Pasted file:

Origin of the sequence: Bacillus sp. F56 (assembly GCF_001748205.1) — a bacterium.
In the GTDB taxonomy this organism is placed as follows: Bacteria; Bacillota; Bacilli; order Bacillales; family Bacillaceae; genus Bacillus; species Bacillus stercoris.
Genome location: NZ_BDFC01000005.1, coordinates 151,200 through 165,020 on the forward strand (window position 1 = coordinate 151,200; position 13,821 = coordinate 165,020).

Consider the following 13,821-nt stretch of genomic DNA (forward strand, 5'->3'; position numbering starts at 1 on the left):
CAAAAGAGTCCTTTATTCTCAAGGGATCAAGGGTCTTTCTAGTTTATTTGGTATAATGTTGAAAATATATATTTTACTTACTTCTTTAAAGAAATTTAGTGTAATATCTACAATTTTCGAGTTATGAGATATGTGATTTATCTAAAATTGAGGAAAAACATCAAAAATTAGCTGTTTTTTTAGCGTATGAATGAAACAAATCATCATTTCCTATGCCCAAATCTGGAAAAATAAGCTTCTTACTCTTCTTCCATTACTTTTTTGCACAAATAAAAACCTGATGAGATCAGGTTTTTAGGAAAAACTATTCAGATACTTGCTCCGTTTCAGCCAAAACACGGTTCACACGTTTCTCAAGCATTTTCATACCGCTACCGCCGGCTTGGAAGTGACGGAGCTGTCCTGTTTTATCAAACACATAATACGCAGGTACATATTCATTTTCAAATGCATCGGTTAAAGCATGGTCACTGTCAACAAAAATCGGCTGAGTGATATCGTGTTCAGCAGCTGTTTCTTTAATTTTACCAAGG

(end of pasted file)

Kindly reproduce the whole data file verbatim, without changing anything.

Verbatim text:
Origin of the sequence: Bacillus sp. F56 (assembly GCF_001748205.1) — a bacterium.
In the GTDB taxonomy this organism is placed as follows: Bacteria; Bacillota; Bacilli; order Bacillales; family Bacillaceae; genus Bacillus; species Bacillus stercoris.
Genome location: NZ_BDFC01000005.1, coordinates 151,200 through 165,020 on the forward strand (window position 1 = coordinate 151,200; position 13,821 = coordinate 165,020).

Consider the following 13,821-nt stretch of genomic DNA (forward strand, 5'->3'; position numbering starts at 1 on the left):
CAAAAGAGTCCTTTATTCTCAAGGGATCAAGGGTCTTTCTAGTTTATTTGGTATAATGTTGAAAATATATATTTTACTTACTTCTTTAAAGAAATTTAGTGTAATATCTACAATTTTCGAGTTATGAGATATGTGATTTATCTAAAATTGAGGAAAAACATCAAAAATTAGCTGTTTTTTTAGCGTATGAATGAAACAAATCATCATTTCCTATGCCCAAATCTGGAAAAATAAGCTTCTTACTCTTCTTCCATTACTTTTTTGCACAAATAAAAACCTGATGAGATCAGGTTTTTAGGAAAAACTATTCAGATACTTGCTCCGTTTCAGCCAAAACACGGTTCACACGTTTCTCAAGCATTTTCATACCGCTACCGCCGGCTTGGAAGTGACGGAGCTGTCCTGTTTTATCAAACACATAATACGCAGGTACATATTCATTTTCAAATGCATCGGTTAAAGCATGGTCACTGTCAACAAAAATCGGCTGAGTGATATCGTGTTCAGCAGCTGTTTCTTTAATTTTACCAAGG